# Quantum mechanics - several constant potentials

Eitan Levy
Homework Statement:
A particle with mass m is in a one dimensional potential, as seen below.

The wave function in $x<0$ is 0.

The wave function in $0<x<b$ is: $Asin(kx)$

The wave function in $x>b$ is: $Be^{-\alpha x}$

It is known that $k=3*10^{10}$ and $b=0.5333333*10^{-10}$

Find $\alpha$
Relevant Equations:
Schrodinger stationary equation

What I tried to do was using the fact that the wave function should be continuous.

$Asin(kb)=Be^{-\alpha b}$

The derivative also should be continuous:

$kAcos(kb)=-\alpha Be^{-\alpha b}$

And the probability to find the particle in total should be 1:

$\int_0^b A^2sin^2(kx) dx + \int_b^{\infty} B^2e^{-2\alpha x} dx =1$

This set of equations is to hard to deal with, the equations should be solved with calculator only so I think I did something wrong.

Also, there may be a better way to approach this problem, but I'm not seeing it.

Delta2

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$Asin(kb)=Be^{-\alpha b}$

$kAcos(kb)=-\alpha Be^{-\alpha b}$

$\int_0^b A^2sin^2(kx) dx + \int_b^{\infty} B^2e^{-2\alpha x} dx =1$
Hints: It's much easier than you think. You only need the first 2 equations.

Delta2
Eitan Levy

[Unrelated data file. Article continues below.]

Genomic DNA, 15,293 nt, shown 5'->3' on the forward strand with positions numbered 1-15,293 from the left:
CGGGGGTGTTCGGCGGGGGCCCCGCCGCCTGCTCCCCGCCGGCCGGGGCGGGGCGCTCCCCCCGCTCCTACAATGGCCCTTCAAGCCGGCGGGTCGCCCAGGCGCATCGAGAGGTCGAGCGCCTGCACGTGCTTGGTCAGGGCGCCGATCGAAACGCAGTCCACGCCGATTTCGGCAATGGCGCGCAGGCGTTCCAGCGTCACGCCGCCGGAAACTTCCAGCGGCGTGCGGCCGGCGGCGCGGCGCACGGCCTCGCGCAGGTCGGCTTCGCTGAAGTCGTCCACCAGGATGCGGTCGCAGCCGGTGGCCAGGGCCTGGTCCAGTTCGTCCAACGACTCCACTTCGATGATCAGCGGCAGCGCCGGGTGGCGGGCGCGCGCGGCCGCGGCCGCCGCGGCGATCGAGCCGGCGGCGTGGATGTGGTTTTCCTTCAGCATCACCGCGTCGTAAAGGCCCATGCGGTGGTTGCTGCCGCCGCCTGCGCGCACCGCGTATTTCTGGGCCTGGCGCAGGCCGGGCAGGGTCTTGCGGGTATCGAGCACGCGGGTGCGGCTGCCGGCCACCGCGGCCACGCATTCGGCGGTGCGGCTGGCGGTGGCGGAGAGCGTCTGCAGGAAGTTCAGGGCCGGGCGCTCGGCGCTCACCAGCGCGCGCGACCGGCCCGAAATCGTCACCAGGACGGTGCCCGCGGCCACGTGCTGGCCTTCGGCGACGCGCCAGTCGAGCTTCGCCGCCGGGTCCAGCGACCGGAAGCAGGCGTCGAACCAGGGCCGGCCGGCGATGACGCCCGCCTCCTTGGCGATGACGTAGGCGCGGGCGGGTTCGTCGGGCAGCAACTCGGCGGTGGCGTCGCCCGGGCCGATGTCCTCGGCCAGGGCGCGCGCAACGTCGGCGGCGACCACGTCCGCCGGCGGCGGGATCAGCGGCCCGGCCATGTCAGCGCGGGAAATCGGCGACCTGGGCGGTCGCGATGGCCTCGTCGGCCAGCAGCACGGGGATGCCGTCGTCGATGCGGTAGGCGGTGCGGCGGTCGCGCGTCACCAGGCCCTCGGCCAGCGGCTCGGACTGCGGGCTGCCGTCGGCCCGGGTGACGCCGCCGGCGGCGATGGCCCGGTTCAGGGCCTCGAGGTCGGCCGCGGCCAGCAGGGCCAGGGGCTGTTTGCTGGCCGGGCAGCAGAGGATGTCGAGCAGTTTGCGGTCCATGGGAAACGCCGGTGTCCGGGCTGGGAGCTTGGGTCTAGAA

Hints: It's much easier than you think. You only need the first 2 equations.

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I haven't done the calculation. How did you get that value?
Also, have you forgotten units or were there really none supplied in the original question?

Eitan Levy
I haven't done the calculation. How did you get that value?
Also, have you forgotten units or were there really none supplied in the original question?
I divided the first equation by the second:

$\frac{1}{k}tan(kb)=-\frac{1}{\alpha}$

And I plugged in the numbers.

No units were provided.

Delta2 and Steve4Physics
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I divided the first equation by the second:

$\frac{1}{k}tan(kb)=-\frac{1}{\alpha}$

And I plugged in the numbers.

No units were provided.
Agreed. Well done! A couple of points:
1) You haven't correctly used standard form (mantissa in wrong range).
2) You have rounded the last digit incorrectly when giving the answer to 4 significant figures.

If working in SI units, what do you think the unit would be? (If I were handing this in, I would make a comment about the appropriate SI units below my answer.)

Eitan Levy
Eitan Levy
Agreed. Well done! A couple of points:
1) You haven't correctly used standard form (mantissa in wrong range).
2) You have rounded the last digit incorrectly when giving the answer to 4 significant figures.

If working in SI units, what do you think the unit would be? (If I were handing this in, I would make a comment about the appropriate SI units below my answer.)
$(Angstram)^{-1}$

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$(Angstram)^{-1}$
The ångström (Å) (note spelling and capitalisation) is a bit old-fashioned, but is still used in some areas. It is not an SI unit.

1 Å = 10⁻¹⁰ m
That means
1 Å⁻¹ =10¹⁰ m⁻¹

I would have given the answer as:
α = 8.76x10⁸ (m⁻¹ assuming we are working in SI units)

EDIT: It's very poor practice to give values without units. The question should have given the units for k and b.